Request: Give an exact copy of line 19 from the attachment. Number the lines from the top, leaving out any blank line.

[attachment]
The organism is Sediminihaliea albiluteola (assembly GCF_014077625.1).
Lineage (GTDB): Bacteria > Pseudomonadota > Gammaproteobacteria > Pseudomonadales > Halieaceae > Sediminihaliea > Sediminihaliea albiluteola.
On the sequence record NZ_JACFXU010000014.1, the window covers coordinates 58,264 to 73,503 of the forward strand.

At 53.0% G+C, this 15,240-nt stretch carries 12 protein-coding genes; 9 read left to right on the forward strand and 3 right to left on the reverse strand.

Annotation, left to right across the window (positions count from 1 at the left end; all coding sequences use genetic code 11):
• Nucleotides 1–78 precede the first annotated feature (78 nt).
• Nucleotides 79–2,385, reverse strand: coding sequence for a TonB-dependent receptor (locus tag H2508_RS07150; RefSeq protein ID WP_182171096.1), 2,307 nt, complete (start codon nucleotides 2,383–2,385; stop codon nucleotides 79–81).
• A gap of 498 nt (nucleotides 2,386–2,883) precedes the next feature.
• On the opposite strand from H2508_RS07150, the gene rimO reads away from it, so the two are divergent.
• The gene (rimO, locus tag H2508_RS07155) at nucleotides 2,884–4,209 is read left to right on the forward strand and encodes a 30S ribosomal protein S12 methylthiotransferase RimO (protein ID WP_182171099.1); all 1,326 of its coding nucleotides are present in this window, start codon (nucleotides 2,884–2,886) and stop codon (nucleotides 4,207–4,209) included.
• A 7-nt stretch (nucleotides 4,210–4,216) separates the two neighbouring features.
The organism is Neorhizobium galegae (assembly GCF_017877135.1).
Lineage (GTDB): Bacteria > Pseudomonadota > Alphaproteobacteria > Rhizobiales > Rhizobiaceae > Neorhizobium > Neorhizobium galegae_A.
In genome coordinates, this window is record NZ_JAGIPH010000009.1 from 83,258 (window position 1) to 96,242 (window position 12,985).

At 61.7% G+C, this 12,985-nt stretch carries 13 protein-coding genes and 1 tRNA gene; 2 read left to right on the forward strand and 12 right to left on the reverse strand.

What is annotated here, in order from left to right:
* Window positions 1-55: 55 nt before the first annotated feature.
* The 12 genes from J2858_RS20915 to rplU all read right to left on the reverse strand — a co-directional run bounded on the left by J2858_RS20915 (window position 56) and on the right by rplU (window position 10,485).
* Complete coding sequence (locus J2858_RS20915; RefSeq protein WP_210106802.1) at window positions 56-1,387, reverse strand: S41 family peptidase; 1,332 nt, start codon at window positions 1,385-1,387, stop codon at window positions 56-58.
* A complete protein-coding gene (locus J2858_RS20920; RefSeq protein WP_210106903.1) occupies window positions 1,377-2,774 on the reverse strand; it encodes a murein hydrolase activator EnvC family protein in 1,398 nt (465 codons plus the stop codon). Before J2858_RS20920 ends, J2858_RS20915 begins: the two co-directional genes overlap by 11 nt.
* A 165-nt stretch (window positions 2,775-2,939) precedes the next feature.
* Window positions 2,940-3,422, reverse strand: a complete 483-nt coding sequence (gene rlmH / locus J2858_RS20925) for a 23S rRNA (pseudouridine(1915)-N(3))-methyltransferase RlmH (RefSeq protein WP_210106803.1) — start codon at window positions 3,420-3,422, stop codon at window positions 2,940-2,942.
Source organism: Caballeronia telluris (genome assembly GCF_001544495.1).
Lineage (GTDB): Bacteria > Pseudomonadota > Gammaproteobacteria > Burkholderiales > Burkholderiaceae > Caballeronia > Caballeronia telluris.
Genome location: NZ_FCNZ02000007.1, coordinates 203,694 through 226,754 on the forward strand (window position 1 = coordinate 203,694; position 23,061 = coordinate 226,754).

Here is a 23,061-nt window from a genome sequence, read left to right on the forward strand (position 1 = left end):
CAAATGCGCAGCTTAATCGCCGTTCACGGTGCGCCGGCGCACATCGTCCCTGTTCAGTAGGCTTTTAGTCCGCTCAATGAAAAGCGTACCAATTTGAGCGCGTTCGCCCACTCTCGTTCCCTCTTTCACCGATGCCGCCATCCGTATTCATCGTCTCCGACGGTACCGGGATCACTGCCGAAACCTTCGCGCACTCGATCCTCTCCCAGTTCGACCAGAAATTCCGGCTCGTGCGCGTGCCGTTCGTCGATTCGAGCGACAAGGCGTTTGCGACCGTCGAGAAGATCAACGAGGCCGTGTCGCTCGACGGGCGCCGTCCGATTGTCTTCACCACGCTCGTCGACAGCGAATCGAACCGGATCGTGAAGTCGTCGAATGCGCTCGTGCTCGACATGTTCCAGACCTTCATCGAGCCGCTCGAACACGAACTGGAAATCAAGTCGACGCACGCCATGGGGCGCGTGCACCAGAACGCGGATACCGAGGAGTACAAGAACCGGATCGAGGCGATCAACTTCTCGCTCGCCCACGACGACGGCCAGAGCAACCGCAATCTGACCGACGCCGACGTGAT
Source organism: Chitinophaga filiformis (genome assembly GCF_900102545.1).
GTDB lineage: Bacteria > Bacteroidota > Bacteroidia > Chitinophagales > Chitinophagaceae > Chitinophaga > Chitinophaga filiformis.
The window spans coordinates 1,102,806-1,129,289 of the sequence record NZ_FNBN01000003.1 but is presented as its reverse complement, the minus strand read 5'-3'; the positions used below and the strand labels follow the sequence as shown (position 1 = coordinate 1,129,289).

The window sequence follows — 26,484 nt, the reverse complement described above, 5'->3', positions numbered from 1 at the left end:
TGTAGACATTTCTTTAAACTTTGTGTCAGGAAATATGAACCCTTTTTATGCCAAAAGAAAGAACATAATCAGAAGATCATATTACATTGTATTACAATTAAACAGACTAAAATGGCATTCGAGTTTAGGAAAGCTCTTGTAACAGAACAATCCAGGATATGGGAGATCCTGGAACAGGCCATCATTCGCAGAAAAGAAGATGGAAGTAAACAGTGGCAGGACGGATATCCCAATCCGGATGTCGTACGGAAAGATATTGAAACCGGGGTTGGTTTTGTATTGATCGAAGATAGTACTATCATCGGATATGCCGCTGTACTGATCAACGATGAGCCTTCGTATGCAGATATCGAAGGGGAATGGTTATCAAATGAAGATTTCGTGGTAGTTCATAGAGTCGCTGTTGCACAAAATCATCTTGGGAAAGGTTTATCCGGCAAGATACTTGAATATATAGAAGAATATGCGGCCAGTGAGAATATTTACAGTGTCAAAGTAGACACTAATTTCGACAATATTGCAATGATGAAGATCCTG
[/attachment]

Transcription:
* Complete coding sequence (locus J2858_RS20915; RefSeq protein WP_210106802.1) at window positions 56-1,387, reverse strand: S41 family peptidase; 1,332 nt, start codon at window positions 1,385-1,387, stop codon at window positions 56-58.